For now, Mukerker will have to rely on this reservoir, miles away from his farm, to keep his crops alive.

Tsur says Israelis’ seemingly abundance of water compared to Palestinians’ is because of adaptability.

“One of the major sources of water for the state for Israel, one of the reasons there is now sources of water in Israel, is that 85% of sewage is recycled. Our sewage is purified and used for agriculture. And this is a world record … The Palestinian Authority has refused to see recycled sewage as a valid source of water,” she said. Tsur also said that desalination has been a successful venture in growing Israel’s water resources.

“International sources have been happy to provide the money for [infrastructure] and the money goes to the Palestinian Authority. And that’s where the money should be spent now, not on tunnels and weapons,” she added.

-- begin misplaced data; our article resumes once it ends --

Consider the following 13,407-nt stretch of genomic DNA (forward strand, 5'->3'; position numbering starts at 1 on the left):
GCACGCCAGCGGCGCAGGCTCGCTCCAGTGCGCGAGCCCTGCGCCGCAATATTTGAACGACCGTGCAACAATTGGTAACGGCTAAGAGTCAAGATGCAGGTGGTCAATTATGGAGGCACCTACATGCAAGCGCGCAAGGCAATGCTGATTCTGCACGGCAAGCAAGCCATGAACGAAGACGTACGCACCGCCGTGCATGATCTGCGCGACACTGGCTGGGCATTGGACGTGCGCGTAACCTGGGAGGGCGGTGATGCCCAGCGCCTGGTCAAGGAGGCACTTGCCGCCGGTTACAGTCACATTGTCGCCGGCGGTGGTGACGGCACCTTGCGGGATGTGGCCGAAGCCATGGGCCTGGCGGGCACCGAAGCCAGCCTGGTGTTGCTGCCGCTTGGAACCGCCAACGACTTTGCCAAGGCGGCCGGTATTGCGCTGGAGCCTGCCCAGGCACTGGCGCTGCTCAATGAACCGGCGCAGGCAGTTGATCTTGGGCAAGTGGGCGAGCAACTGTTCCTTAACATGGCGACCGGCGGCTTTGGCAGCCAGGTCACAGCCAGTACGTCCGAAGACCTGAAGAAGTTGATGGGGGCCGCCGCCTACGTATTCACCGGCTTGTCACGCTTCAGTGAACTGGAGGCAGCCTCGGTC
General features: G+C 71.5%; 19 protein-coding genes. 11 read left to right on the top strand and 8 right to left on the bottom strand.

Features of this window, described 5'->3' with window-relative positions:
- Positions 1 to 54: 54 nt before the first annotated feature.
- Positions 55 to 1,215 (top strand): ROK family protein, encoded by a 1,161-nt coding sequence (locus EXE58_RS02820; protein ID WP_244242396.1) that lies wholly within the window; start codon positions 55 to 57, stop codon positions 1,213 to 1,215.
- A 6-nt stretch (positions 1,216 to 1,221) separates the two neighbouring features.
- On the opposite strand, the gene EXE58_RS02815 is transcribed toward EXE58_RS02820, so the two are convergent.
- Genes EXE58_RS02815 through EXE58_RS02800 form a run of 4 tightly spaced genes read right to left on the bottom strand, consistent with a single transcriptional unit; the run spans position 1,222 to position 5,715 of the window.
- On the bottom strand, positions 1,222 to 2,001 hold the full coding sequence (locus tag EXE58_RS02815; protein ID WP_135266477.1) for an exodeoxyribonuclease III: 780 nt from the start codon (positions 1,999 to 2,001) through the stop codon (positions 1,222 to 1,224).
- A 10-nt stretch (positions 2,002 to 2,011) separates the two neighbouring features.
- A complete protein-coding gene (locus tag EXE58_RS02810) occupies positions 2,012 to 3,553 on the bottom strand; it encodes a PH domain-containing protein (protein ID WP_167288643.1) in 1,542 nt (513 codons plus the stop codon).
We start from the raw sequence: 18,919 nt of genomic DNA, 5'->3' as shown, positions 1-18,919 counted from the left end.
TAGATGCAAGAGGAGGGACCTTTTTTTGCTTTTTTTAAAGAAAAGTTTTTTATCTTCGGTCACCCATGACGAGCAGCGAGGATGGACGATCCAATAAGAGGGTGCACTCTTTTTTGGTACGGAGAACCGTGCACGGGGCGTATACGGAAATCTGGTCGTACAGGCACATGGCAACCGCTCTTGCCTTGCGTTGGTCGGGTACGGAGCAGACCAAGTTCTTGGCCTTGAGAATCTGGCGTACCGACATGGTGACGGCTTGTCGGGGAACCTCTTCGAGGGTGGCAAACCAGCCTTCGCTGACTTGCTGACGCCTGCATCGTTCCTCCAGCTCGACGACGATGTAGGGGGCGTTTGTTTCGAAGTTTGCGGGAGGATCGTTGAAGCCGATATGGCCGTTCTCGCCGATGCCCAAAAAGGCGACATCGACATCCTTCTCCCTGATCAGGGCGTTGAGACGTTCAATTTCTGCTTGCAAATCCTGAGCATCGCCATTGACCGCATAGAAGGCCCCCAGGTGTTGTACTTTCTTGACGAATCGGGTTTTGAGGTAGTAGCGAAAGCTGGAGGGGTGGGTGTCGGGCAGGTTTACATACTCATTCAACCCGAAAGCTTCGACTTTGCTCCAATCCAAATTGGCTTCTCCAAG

But Dr. Isaac expressed his frustration over how he says attempts to build stronger water infrastructure is hindered by Israel. “Any project, any water infrastructure project in Palestine has to get approval from Israel. Ten percent of the projects are approved. And they put so many conditions,” he said.

As an example, ARIJ proposed building a waste treatment plant to address 10 million cubic meters of raw sewage in the Wadi Kidron heading to the Dead Sea. But Dr. Isaac says Israel would only approve the project if 70% of the treated water were allocated for settlers.

If it’s one thing both sides agree on, it’s that politics remains the largest hurdle to making progress.